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Pakistan cuts key route to Afghanistan over deadly U.S. raid

Afghanistan-bound NATO trucks are parked at a roadside after NATO allegedly killed three Pakistani border guards.
Afghanistan-bound NATO trucks are parked at a roadside after NATO allegedly killed three Pakistani border guards. AP

KABUL, Afghanistan — Pakistan brought a critical NATO supply route for U.S.-led forces in Afghanistan to an abrupt halt on Thursday after NATO aircraft crossed into Pakistan in a confused attack that killed three Pakistani paramilitary troops.

Pakistan shuttered its main border crossing with Afghanistan hours after NATO helicopters apparently hit a Frontier Corps border post during a border battle with insurgents.

Hundreds of trucks bound for the Torkham crossing were halted as NATO said it was investigating the incident.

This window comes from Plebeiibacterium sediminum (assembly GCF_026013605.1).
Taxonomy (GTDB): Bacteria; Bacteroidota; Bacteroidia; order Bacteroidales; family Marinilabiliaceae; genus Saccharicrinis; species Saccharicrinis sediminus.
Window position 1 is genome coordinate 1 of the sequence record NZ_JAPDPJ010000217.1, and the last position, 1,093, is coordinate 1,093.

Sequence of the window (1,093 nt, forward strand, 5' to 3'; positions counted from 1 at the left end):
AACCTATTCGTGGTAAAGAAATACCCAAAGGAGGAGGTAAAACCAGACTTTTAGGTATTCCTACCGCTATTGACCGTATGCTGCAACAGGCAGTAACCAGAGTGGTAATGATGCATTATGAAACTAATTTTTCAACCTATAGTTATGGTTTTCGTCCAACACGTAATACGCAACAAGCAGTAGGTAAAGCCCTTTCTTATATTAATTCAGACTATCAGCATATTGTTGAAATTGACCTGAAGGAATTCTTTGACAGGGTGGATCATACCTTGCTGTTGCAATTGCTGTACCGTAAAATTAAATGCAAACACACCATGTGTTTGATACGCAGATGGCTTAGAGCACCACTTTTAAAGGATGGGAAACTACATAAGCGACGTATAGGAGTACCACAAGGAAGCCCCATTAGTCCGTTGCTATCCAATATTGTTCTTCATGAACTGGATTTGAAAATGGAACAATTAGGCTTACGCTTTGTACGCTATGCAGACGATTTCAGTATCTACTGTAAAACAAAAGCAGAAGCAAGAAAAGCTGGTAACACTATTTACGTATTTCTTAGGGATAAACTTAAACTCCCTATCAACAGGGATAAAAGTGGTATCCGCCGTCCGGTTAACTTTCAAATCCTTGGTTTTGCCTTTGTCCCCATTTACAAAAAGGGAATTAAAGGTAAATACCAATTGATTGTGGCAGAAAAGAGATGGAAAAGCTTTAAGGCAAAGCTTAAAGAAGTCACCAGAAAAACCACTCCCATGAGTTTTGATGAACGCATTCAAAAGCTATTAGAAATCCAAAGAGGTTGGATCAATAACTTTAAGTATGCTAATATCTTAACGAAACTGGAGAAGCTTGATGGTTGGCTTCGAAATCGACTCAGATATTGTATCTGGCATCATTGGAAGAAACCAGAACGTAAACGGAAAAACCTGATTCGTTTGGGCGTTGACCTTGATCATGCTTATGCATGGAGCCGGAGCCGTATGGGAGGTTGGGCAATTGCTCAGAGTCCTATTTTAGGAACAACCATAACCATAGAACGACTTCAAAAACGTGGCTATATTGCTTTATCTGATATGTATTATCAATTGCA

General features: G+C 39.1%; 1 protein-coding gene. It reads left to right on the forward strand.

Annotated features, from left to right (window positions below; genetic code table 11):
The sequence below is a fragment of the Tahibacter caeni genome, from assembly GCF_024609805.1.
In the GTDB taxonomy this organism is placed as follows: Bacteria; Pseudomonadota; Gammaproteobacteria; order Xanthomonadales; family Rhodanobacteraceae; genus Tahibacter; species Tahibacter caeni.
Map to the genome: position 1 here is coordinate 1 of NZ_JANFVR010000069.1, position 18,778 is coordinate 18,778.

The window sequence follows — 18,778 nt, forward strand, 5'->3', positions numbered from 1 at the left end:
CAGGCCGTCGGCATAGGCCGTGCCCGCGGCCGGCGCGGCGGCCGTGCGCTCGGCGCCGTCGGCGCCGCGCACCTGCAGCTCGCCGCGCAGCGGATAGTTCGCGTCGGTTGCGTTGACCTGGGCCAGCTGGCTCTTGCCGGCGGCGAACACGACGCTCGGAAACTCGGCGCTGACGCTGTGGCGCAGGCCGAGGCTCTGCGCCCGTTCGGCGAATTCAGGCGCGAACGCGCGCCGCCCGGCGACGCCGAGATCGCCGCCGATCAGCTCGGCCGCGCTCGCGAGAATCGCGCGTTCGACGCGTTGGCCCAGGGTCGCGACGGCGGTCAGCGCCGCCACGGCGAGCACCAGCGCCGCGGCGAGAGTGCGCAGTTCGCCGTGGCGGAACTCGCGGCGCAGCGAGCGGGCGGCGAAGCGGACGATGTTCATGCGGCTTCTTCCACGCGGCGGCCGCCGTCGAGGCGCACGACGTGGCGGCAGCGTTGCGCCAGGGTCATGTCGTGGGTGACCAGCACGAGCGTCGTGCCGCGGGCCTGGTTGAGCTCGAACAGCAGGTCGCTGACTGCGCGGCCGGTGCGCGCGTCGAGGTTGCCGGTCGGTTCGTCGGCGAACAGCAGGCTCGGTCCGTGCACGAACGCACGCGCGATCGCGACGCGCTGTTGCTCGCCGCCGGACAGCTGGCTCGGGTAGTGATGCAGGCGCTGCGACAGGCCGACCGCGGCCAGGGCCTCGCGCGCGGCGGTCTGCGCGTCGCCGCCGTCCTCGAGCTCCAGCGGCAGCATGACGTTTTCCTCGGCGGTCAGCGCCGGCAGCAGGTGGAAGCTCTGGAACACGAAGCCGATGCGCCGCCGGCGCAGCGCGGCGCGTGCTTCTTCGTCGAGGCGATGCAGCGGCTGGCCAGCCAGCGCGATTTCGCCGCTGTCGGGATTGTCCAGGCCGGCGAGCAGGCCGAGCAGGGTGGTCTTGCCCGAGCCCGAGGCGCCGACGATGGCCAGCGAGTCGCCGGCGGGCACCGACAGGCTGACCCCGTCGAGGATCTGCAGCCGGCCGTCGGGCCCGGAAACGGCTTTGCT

Without directly claiming responsibility for the incident, the U.S.-led military issued a statement conveying "sincere condolences to the Pakistani military and the families of those who were killed or injured."

In a statement, NATO said that its helicopters crossed into Pakistani airspace while battling insurgents firing mortars at U.S-led troops.

"After the initial strike, the aircraft received what the crews assessed as effective small arms fire from individuals just across the border in Pakistan," NATO said. "Operating in self defense, the ISAF aircraft entered into Pakistani airspace killing several armed individuals."

While NATO officials launched an investigation, the border closure disrupted the critical supply route and raised tensions between the United States and Pakistan.

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